The Attorney General of India responded that the AFSPA is a necessary measure to prevent the secession of the North Eastern states. He said that a response to this agitation for secession in the North East had to be done on a “war footing.” He argued that the Indian Constitution, in Article 355, made it the duty of the Central Government to protect the states from internal disturbance and that there is no duty under international law to allow secession.

 Non-governmental organizations’ analysis

The act has been criticized by Human Rights Watch as a “tool of state abuse, oppression and discrimination”.

The South Asian Human Rights Documentation Centre argues that the governments’ call for increased force is part of the problem.

“This reasoning exemplifies the vicious cycle which has been instituted in the North East due to the AFSPA. The use of the AFSPA pushes the demand for more autonomy, giving the people of the North East more reason to want to secede from a state which enacts such powers and the agitation which ensues continues to justify the use of the AFSPA from the point of view of the Indian Government.” – The South Asian Human Rights Documentation Centre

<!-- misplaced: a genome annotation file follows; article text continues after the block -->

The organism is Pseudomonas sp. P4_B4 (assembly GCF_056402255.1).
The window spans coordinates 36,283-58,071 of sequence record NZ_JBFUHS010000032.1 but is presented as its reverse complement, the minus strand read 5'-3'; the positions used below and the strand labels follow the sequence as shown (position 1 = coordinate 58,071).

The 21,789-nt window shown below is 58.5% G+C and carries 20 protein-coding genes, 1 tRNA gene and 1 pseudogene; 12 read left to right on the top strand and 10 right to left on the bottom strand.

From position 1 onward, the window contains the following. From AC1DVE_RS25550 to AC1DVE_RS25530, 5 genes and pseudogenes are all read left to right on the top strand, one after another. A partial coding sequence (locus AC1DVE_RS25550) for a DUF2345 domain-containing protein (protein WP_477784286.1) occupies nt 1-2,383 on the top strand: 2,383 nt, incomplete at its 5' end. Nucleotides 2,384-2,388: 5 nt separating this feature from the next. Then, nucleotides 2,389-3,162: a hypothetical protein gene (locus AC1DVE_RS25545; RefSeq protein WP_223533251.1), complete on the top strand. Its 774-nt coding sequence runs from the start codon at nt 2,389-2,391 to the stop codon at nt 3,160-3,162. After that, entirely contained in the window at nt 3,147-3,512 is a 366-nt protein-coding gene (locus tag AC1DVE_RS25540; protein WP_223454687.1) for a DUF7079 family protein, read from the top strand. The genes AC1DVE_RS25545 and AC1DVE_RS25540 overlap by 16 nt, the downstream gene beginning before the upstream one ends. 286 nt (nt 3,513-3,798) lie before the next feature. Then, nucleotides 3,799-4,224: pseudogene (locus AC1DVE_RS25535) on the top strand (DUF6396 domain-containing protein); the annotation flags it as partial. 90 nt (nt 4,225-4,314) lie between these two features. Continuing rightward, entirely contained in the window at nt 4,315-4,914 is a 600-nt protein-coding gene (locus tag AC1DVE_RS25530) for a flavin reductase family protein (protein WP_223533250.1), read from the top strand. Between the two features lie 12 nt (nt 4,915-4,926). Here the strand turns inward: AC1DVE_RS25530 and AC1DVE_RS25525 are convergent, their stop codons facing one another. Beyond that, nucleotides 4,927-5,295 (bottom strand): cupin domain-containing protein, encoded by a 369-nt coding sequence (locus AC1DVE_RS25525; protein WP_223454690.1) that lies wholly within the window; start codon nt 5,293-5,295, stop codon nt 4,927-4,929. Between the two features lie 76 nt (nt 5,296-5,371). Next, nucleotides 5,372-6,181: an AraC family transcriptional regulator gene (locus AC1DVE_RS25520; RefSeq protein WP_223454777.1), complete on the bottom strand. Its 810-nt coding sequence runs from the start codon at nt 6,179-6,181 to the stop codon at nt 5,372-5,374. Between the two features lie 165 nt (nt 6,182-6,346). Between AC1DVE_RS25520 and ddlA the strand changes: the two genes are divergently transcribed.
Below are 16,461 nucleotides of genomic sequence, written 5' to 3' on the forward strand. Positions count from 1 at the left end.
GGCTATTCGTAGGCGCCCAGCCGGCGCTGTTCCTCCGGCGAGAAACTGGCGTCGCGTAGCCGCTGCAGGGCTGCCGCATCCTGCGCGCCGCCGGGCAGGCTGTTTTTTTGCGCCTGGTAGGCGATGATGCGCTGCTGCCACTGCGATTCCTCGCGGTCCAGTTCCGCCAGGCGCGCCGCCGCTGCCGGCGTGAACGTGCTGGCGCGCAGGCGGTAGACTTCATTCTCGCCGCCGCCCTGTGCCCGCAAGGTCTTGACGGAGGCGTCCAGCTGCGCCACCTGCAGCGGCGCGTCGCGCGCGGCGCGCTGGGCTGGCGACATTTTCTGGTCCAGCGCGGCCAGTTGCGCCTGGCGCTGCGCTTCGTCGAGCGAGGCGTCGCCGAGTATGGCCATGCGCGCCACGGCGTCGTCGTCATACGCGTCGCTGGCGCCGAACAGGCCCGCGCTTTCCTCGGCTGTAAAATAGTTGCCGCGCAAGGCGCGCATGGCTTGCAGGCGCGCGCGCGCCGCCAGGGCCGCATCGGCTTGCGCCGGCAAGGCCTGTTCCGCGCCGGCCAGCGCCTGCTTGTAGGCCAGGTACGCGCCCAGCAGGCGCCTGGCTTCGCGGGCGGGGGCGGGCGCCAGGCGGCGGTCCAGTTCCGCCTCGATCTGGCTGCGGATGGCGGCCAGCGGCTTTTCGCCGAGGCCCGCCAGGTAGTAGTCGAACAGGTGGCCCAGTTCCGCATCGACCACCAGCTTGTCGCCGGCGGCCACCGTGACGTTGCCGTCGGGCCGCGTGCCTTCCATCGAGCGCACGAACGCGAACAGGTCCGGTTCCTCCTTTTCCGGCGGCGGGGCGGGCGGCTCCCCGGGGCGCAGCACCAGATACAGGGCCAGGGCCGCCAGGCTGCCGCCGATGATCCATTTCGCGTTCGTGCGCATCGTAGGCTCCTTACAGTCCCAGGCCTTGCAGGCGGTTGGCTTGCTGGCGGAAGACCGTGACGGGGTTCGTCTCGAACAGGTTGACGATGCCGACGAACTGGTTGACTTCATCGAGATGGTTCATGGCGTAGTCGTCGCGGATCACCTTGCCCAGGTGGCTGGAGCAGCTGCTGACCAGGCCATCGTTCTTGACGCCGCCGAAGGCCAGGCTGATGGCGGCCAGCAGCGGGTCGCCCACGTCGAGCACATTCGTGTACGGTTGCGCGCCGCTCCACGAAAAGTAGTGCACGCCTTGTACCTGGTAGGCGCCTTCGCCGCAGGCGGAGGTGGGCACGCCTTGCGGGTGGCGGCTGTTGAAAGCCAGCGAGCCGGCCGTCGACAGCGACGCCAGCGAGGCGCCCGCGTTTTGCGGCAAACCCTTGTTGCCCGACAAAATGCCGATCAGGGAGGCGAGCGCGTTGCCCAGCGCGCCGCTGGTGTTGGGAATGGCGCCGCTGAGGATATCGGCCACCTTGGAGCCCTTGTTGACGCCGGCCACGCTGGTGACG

A report by the Institute for Defense Studies and Analysis points to multiple occurrences of violence by security forces against civilians in Manipur since the passage of the Act. The report states that residents believe that the provision for immunity of security forces urge them to act more brutally the article, however, goes on to say that repeal or withering away of the act will encourage insurgency.

In addition to this, there have been claims of disappearances by the police or the army in Kashmir by several human rights organizations.